To do this, Lillebo works with seven Forest Service collaboration groups, assessing pockets of aspen across Eastern Oregon. “We use a decision tree—something I’m trying to get time to formalize—to decide what action to take. Are the sprouts getting eaten off? Are the trees being shaded out by conifers? Is there enough water? Then we decide what to do.” 

Are they making progress? “We are making some headway, but the loss over the last 100 years has been so dramatic, that if we save one stand, we are making progress.”

Lillebo’s publication, Restoring eastern Oregon’s dry forests (pdf): A practical guide for ecological restoration. It is available for download on the Oregon Wild website.


Volunteers fenced an aspen grove on a grazing allotment. Eric Brown photo. Click to Enlarge Photo

About two dozen volunteers from the Capitol, Bend and Ochoco chapters of the Oregon Hunters Association spent a Saturday in June building a fence around a 5-acre aspen grove on Little Summit Prairie in the Ochoco National Forest to protect it from browsing by cattle, deer and elk.

“The grove is on a grazing allotment and the fence is mainly for keeping the cattle out,” said Rick Stutheit, Vice-President of the OHA Capitol Chapter. “They go into the grove and eat the small trees and new shoots.”  

Cows, elk and deer can prevent healthy groves from regenerating because of the way aspens spread. Root suckers rise from a shared root system and grow into trees. If the new growth is stunted or removed, the stands will eventually be lost.

The US Forest Service supplied the fencing materials and the OHA volunteers provided the labor for the project. Rick Stutheit, OHA, and Paul Smith, USFS, managed the project.


Nicole Strong
Nicole Strong, OSU Extension educator, is planning workshops and tours to support aspen management in the state. Click to Enlarge Photo

Land Manager’s Guide to Aspen Management in Oregon

A free guide to aspen management for landowners is available through Oregon State University Extension Services.

“Aspen, and hardwoods in general, can be overlooked by land managers,” said Nicole Strong, a Senior Instructor in Forestry and Natural Resources for Extension Services. “This publication gives practical advice from aspen experts who work in the state.”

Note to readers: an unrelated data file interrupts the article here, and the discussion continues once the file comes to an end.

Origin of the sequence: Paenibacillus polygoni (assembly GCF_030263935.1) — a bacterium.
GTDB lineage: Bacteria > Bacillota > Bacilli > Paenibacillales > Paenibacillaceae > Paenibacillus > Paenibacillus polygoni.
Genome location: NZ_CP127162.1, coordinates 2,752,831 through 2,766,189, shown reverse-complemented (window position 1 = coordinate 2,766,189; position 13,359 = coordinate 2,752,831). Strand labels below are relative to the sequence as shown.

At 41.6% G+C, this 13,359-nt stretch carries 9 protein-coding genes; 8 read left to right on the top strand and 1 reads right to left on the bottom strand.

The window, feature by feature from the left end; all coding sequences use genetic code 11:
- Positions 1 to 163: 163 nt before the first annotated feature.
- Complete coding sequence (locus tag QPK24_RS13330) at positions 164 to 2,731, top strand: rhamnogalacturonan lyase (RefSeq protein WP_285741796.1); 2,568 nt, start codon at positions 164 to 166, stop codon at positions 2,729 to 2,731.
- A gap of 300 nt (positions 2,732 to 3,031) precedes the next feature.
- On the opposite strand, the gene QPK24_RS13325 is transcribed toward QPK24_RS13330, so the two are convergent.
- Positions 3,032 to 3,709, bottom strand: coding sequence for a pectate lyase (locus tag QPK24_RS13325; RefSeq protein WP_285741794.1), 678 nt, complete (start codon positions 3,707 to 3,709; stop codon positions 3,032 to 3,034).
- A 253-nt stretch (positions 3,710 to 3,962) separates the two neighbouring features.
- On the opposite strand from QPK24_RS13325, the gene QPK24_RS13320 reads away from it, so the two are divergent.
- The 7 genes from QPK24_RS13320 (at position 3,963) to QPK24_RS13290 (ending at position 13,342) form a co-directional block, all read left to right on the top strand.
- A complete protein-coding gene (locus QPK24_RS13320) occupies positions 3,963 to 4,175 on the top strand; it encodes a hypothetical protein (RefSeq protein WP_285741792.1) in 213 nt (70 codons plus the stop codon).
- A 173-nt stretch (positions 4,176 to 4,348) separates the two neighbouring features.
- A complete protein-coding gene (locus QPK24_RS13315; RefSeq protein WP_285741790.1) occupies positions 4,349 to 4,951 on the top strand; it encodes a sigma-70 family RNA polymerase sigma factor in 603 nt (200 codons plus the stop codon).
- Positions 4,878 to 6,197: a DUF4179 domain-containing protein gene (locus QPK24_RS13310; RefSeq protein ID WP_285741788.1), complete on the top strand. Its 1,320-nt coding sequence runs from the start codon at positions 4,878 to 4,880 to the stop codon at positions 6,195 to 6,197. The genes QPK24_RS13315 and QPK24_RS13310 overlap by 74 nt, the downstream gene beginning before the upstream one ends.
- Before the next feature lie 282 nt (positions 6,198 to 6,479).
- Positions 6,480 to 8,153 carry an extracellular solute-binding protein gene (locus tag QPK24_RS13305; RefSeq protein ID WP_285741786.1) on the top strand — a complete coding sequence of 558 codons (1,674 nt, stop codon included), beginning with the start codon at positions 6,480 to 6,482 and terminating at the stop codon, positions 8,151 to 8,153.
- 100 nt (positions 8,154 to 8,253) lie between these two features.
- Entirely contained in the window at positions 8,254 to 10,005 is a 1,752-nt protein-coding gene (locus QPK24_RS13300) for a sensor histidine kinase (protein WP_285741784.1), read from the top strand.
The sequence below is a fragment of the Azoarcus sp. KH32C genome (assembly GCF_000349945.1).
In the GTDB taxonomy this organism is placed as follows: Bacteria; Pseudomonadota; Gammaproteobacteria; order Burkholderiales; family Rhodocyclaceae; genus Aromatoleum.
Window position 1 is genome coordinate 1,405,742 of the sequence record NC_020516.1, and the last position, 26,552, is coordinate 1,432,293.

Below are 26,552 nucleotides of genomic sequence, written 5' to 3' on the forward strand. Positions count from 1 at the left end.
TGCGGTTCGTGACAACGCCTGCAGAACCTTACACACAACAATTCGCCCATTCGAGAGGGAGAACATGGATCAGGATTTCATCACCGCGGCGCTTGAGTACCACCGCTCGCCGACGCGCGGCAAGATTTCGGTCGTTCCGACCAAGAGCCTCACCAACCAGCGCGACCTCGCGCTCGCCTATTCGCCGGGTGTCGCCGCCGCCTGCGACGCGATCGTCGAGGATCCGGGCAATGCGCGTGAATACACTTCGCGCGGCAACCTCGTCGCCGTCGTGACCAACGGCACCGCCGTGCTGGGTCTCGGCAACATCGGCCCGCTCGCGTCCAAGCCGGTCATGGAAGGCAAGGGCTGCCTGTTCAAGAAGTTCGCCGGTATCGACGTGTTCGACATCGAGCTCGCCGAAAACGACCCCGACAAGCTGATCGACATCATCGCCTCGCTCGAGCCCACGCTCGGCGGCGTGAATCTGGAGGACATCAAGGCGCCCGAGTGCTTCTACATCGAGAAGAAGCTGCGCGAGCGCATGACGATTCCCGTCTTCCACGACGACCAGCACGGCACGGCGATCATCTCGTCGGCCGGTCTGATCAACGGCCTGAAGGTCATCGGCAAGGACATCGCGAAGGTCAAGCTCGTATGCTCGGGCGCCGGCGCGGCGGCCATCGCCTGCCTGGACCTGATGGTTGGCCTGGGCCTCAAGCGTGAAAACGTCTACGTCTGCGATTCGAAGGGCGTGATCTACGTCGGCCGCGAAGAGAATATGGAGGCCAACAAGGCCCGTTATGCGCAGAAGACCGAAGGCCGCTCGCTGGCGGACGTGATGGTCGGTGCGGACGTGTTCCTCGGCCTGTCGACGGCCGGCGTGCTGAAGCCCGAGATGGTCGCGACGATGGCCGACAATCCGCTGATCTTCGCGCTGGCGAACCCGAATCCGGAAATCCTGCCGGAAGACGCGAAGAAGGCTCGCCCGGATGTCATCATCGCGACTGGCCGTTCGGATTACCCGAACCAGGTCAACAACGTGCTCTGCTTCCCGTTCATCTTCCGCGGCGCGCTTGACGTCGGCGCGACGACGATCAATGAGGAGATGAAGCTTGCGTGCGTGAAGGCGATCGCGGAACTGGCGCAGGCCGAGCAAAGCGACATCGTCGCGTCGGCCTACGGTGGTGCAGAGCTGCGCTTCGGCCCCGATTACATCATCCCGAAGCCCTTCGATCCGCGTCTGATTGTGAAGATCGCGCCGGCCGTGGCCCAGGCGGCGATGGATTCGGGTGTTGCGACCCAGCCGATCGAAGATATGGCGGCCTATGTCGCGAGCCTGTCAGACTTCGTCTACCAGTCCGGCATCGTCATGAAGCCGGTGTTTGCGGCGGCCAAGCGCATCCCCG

It includes information on ecology, assessing habitat, deciding what actions to take and best management practices and resources.

Limited print manuals are currently available from your local OSU Extension office. Stay tuned for information on upcoming aspen management workshops occurring throughout eastern and central Oregon in spring 2014. Land manager's guide to aspen management in Oregon. Contact Nicole.



The Oregon Conservation Strategy and Aspen

Aspen woodlands are a Strategy Habitat in the Northern Basin and Range and Blue Mountains ecoregions. Aspen are also found in the East Cascades ecoregion. The limiting factors in aspen woodlands are: altered fire regimes and juniper encroachment; lack of reproduction; degraded understories; fragmentation and mapping limitations.

Here are some aspen stories from past issues of the newsletter.



On the Ground newsletter archives


The Oregon Conservation Strategy provides a blueprint and action plan for the long-term conservation of Oregon’s native fish and wildlife and their habitats through a voluntary, statewide approach to conservation. It was developed by ODFW with the help of a diverse coalition of Oregonians including scientists, conservation groups, landowners, extension services, anglers, hunters, and representatives from agriculture, forestry and rangelands.

Meg Kenagy
Oregon Conservation Strategy Communications coordinator
(503) 947-6021